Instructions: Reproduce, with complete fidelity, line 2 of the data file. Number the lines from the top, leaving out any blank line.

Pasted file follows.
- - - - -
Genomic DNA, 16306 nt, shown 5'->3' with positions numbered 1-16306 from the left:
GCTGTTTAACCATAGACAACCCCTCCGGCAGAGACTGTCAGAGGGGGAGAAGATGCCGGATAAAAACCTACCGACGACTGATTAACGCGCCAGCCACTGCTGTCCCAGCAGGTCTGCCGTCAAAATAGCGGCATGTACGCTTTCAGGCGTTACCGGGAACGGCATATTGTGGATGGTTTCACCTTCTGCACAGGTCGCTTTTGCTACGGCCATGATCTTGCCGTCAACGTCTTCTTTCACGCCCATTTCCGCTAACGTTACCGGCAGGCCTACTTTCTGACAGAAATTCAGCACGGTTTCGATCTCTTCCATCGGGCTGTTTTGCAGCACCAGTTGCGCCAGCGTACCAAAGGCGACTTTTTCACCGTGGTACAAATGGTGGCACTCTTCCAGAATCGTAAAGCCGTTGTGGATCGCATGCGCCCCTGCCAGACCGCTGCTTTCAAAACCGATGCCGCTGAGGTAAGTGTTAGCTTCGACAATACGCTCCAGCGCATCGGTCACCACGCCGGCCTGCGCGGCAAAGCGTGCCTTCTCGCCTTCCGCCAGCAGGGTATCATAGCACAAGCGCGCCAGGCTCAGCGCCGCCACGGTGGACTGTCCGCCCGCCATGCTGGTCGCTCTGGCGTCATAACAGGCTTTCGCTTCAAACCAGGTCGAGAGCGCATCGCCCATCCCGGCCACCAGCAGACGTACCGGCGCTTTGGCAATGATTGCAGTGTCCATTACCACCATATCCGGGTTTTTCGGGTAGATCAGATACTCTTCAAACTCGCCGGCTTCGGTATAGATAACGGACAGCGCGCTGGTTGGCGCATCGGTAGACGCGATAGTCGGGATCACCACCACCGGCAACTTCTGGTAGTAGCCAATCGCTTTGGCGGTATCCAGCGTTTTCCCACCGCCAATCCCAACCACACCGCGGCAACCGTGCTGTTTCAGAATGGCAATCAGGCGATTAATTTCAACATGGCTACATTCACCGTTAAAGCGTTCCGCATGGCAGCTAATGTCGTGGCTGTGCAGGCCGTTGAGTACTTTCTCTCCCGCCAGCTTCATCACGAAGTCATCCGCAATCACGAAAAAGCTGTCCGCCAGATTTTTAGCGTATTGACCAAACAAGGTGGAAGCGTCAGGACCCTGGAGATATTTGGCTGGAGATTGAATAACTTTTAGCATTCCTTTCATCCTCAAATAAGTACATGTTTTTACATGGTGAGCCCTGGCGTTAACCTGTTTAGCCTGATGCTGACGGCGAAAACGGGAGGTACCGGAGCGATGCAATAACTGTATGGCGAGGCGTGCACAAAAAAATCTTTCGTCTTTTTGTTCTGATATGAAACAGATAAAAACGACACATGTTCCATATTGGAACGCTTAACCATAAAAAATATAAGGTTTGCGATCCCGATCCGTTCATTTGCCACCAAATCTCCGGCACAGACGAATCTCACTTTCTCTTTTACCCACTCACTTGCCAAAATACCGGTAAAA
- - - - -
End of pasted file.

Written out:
GCTGTTTAACCATAGACAACCCCTCCGGCAGAGACTGTCAGAGGGGGAGAAGATGCCGGATAAAAACCTACCGACGACTGATTAACGCGCCAGCCACTGCTGTCCCAGCAGGTCTGCCGTCAAAATAGCGGCATGTACGCTTTCAGGCGTTACCGGGAACGGCATATTGTGGATGGTTTCACCTTCTGCACAGGTCGCTTTTGCTACGGCCATGATCTTGCCGTCAACGTCTTCTTTCACGCCCATTTCCGCTAACGTTACCGGCAGGCCTACTTTCTGACAGAAATTCAGCACGGTTTCGATCTCTTCCATCGGGCTGTTTTGCAGCACCAGTTGCGCCAGCGTACCAAAGGCGACTTTTTCACCGTGGTACAAATGGTGGCACTCTTCCAGAATCGTAAAGCCGTTGTGGATCGCATGCGCCCCTGCCAGACCGCTGCTTTCAAAACCGATGCCGCTGAGGTAAGTGTTAGCTTCGACAATACGCTCCAGCGCATCGGTCACCACGCCGGCCTGCGCGGCAAAGCGTGCCTTCTCGCCTTCCGCCAGCAGGGTATCATAGCACAAGCGCGCCAGGCTCAGCGCCGCCACGGTGGACTGTCCGCCCGCCATGCTGGTCGCTCTGGCGTCATAACAGGCTTTCGCTTCAAACCAGGTCGAGAGCGCATCGCCCATCCCGGCCACCAGCAGACGTACCGGCGCTTTGGCAATGATTGCAGTGTCCATTACCACCATATCCGGGTTTTTCGGGTAGATCAGATACTCTTCAAACTCGCCGGCTTCGGTATAGATAACGGACAGCGCGCTGGTTGGCGCATCGGTAGACGCGATAGTCGGGATCACCACCACCGGCAACTTCTGGTAGTAGCCAATCGCTTTGGCGGTATCCAGCGTTTTCCCACCGCCAATCCCAACCACACCGCGGCAACCGTGCTGTTTCAGAATGGCAATCAGGCGATTAATTTCAACATGGCTACATTCACCGTTAAAGCGTTCCGCATGGCAGCTAATGTCGTGGCTGTGCAGGCCGTTGAGTACTTTCTCTCCCGCCAGCTTCATCACGAAGTCATCCGCAATCACGAAAAAGCTGTCCGCCAGATTTTTAGCGTATTGACCAAACAAGGTGGAAGCGTCAGGACCCTGGAGATATTTGGCTGGAGATTGAATAACTTTTAGCATTCCTTTCATCCTCAAATAAGTACATGTTTTTACATGGTGAGCCCTGGCGTTAACCTGTTTAGCCTGATGCTGACGGCGAAAACGGGAGGTACCGGAGCGATGCAATAACTGTATGGCGAGGCGTGCACAAAAAAATCTTTCGTCTTTTTGTTCTGATATGAAACAGATAAAAACGACACATGTTCCATATTGGAACGCTTAACCATAAAAAATATAAGGTTTGCGATCCCGATCCGTTCATTTGCCACCAAATCTCCGGCACAGACGAATCTCACTTTCTCTTTTACCCACTCACTTGCCAAAATACCGGTAAAA